Notes on Carson’s “Style of Scripture” – Part 1

The following are point-form notes that I’ve taken on Alexander Carson’s (1776-1844) work The Characteristics of the Style of Scripture as Evidential of its Inspiration that can be found in the third volume of his collected Works.

Preface (ix-x)

  • Carson expresses the pain he feels in having to critique fellow Christians on such a key doctrine as the inspiration of Scriptures
  • He believes that this is a doctrine that all Christians should be united on: “Might it not be expected that all would unite in exalting the perfection of our common standard?” (ix)
  • However, in spite of this pain, he is constrained to take up the task of defending truth
  • Those Christians that he critiques he loves: “my love to these in error is not abated” (ix)
  • He recognizes this doctrine, and the defense of it, as something that transcends denominational distinctions
  • He makes the startling affirmation that “though a Christian should reject everything which I hold, but the way of salvation through faith, in the righteousness of the Son of God, I will receive him, as I trust God, for Christ’s sake, has received me” (ix)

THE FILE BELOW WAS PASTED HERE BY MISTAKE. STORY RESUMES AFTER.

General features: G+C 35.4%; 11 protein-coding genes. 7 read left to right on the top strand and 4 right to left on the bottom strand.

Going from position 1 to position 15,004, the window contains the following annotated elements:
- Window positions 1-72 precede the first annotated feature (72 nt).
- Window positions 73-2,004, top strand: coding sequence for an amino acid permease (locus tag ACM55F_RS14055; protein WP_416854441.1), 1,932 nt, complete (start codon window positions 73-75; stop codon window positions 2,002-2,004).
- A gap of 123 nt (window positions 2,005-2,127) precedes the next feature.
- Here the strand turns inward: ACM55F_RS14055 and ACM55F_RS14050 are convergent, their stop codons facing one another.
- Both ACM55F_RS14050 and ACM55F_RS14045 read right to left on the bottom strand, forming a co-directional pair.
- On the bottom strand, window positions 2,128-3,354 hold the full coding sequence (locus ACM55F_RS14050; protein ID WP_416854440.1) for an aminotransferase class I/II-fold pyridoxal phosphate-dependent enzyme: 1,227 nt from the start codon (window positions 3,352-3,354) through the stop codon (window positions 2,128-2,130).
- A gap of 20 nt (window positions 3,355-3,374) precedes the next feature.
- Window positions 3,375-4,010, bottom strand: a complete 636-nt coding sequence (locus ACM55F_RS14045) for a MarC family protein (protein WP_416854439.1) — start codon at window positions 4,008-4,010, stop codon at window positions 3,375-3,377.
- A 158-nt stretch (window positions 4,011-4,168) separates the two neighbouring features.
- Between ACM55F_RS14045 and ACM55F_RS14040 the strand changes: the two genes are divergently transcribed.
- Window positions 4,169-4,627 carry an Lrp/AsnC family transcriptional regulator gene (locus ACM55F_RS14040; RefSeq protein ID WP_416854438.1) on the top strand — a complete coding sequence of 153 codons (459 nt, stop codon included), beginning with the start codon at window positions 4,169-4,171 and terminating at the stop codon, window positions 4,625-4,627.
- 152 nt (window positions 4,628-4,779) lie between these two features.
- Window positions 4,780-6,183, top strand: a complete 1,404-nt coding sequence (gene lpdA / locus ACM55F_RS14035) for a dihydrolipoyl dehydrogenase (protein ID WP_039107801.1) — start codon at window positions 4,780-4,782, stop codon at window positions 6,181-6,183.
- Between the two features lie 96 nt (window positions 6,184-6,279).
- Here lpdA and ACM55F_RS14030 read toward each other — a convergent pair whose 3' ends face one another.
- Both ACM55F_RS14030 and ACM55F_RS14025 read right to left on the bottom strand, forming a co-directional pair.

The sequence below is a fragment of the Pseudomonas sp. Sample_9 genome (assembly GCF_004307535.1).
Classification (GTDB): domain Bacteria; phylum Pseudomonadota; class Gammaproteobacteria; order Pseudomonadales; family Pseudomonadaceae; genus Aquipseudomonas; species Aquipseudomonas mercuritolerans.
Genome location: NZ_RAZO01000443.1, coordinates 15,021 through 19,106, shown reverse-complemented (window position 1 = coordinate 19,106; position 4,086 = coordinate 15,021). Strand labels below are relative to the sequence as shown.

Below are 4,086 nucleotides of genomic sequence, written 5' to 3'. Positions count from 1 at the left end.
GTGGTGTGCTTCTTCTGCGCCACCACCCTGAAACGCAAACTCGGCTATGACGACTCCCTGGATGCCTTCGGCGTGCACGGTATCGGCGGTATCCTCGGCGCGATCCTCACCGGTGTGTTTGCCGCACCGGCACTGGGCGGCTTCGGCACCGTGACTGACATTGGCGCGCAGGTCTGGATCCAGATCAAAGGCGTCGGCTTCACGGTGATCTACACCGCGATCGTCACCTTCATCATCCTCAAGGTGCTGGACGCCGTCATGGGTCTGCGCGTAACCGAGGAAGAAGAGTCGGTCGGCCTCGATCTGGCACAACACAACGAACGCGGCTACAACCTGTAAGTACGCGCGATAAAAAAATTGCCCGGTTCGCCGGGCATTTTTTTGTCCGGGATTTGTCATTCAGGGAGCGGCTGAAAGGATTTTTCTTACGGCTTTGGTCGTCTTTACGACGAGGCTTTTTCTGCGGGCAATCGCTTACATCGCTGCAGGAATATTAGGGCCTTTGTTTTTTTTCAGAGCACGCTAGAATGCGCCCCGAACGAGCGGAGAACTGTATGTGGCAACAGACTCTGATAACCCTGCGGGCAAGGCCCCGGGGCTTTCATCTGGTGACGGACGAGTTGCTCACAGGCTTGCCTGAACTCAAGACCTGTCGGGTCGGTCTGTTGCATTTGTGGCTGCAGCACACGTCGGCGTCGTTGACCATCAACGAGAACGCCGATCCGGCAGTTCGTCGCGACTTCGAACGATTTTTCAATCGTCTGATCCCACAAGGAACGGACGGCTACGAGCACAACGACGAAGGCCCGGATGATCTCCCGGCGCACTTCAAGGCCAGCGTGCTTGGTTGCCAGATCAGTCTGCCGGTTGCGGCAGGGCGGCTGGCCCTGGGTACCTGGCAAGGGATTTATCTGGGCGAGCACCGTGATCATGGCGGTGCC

• It is a serious matter to theologize and theologians have a great responsibility to not misrepresent truth or sway others into error
  • “Nothing but the conviction that I am pleading the cause of God and truth could console me in opposing so many distinguished writers on the nature and inspiration of the Holy Scriptures (x)
  • He again affirms that this question is “not a party question” (x)
  • The doctrine of Scripture is something that all Christians should unite on: “Let us all celebrate the perfections of our common standard—the Bible” (x)

 

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